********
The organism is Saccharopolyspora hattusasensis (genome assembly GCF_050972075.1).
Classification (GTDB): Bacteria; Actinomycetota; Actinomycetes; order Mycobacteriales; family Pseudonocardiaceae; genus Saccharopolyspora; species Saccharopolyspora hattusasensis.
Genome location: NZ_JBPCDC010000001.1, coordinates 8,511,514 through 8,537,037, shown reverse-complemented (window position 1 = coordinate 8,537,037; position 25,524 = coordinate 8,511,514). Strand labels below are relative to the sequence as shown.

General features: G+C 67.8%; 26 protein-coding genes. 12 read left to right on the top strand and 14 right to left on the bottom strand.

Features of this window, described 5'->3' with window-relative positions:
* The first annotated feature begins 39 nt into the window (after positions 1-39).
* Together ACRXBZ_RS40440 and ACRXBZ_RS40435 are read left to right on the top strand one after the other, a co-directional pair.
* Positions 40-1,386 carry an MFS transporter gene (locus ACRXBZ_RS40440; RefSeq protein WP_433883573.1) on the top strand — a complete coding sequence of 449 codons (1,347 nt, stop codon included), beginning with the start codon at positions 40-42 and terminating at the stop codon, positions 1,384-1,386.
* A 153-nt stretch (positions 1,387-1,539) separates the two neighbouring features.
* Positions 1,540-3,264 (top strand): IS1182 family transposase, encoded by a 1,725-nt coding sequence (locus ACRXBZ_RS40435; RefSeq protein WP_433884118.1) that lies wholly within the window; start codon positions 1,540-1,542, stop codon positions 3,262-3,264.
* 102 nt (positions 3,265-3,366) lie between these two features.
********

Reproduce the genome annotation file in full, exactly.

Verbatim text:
The organism is Saccharopolyspora hattusasensis (genome assembly GCF_050972075.1).
Classification (GTDB): Bacteria; Actinomycetota; Actinomycetes; order Mycobacteriales; family Pseudonocardiaceae; genus Saccharopolyspora; species Saccharopolyspora hattusasensis.
Genome location: NZ_JBPCDC010000001.1, coordinates 8,511,514 through 8,537,037, shown reverse-complemented (window position 1 = coordinate 8,537,037; position 25,524 = coordinate 8,511,514). Strand labels below are relative to the sequence as shown.

General features: G+C 67.8%; 26 protein-coding genes. 12 read left to right on the top strand and 14 right to left on the bottom strand.

Features of this window, described 5'->3' with window-relative positions:
* The first annotated feature begins 39 nt into the window (after positions 1-39).
* Together ACRXBZ_RS40440 and ACRXBZ_RS40435 are read left to right on the top strand one after the other, a co-directional pair.
* Positions 40-1,386 carry an MFS transporter gene (locus ACRXBZ_RS40440; RefSeq protein WP_433883573.1) on the top strand — a complete coding sequence of 449 codons (1,347 nt, stop codon included), beginning with the start codon at positions 40-42 and terminating at the stop codon, positions 1,384-1,386.
* A 153-nt stretch (positions 1,387-1,539) separates the two neighbouring features.
* Positions 1,540-3,264 (top strand): IS1182 family transposase, encoded by a 1,725-nt coding sequence (locus ACRXBZ_RS40435; RefSeq protein WP_433884118.1) that lies wholly within the window; start codon positions 1,540-1,542, stop codon positions 3,262-3,264.
* 102 nt (positions 3,265-3,366) lie between these two features.